The law of God, given by Moses to the Jews, ordained that a woman, after childbirth, should continue for a certain time in a state which that law calls unclean, during which she was not to appear in public, nor presume to touch anything consecrated to God. This term was of forty days upon the birth of a son, and double that time for a daughter. On the expiration of the term, the mother .vas to bring to the door of the tabernacle, or Temple, a lamb and a young pigeon, or turtle-dove, as an offering to God. These being sacrificed to Almighty God by the priest, the woman was cleansed of the legal impurity and reinstated in her former privileges.
St. Ignatius, Bishop of Antioch, was the disciple of St. John. When Domitian persecuted the Church, St. Ignatius obtained peace for his own flock by fasting and prayer. But for his part he desired to suffer with Christ, and to prove himself a perfect disciple. In the year 107, Trajan came to Antioch, and forced the Christians to choose between apostasy and death. “Who art thou, poor devil,” the emperor said when Ignatius was brought before him, “who settest our commands at naught?” “Call not him ‘poor devil,'” Ignatius answered, “who bears God within him.” And when the emperor questioned him about his meaning, Ignatius explained that he bore in his heart Christ crucified for his sake. Thereupon the emperor condemned him to be torn to pieces by wild beasts at Rome. St. Ignatius thanked God, Who had so honored him, “binding him in the chains of Paul, His apostle.”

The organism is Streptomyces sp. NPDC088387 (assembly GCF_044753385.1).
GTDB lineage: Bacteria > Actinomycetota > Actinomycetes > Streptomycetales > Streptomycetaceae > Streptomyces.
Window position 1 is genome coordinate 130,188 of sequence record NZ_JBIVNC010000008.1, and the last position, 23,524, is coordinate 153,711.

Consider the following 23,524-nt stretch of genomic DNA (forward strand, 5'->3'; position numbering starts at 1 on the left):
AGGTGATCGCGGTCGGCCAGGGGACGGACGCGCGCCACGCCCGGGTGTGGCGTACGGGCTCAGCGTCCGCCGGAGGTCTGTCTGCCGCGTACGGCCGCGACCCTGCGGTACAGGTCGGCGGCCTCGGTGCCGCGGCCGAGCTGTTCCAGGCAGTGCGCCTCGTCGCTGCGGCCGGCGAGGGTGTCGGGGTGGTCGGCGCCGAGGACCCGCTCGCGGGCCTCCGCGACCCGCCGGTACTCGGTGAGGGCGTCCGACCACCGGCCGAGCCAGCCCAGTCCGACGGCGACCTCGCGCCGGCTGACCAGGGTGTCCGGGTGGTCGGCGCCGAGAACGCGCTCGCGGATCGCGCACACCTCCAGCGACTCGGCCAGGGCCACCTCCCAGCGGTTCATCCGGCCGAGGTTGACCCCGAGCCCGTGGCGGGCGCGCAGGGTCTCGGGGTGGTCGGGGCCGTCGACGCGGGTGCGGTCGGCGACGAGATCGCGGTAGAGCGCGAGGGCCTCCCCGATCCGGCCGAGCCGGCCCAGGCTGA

He journeyed to Rome, guarded by soldiers, and with no fear except of losing the martyr’s crown. He was devoured by lions in the Roman amphitheatre. The wild beasts left nothing of his body, except a few bones, which were reverently treasured at Antioch, until their removal to the Church of St. Clement at Rome, in 637. After the martyr’s death, several Christians saw him in vision standing before Christ, and interceding for them.
Reflection.—Ask St. Ignatius to obtain for you the grace of profiting by all you have to suffer, and rejoicing in it as a means of likeness to your crucified Redeemer.
(Source: Lives of the Saints, by Alban Butler)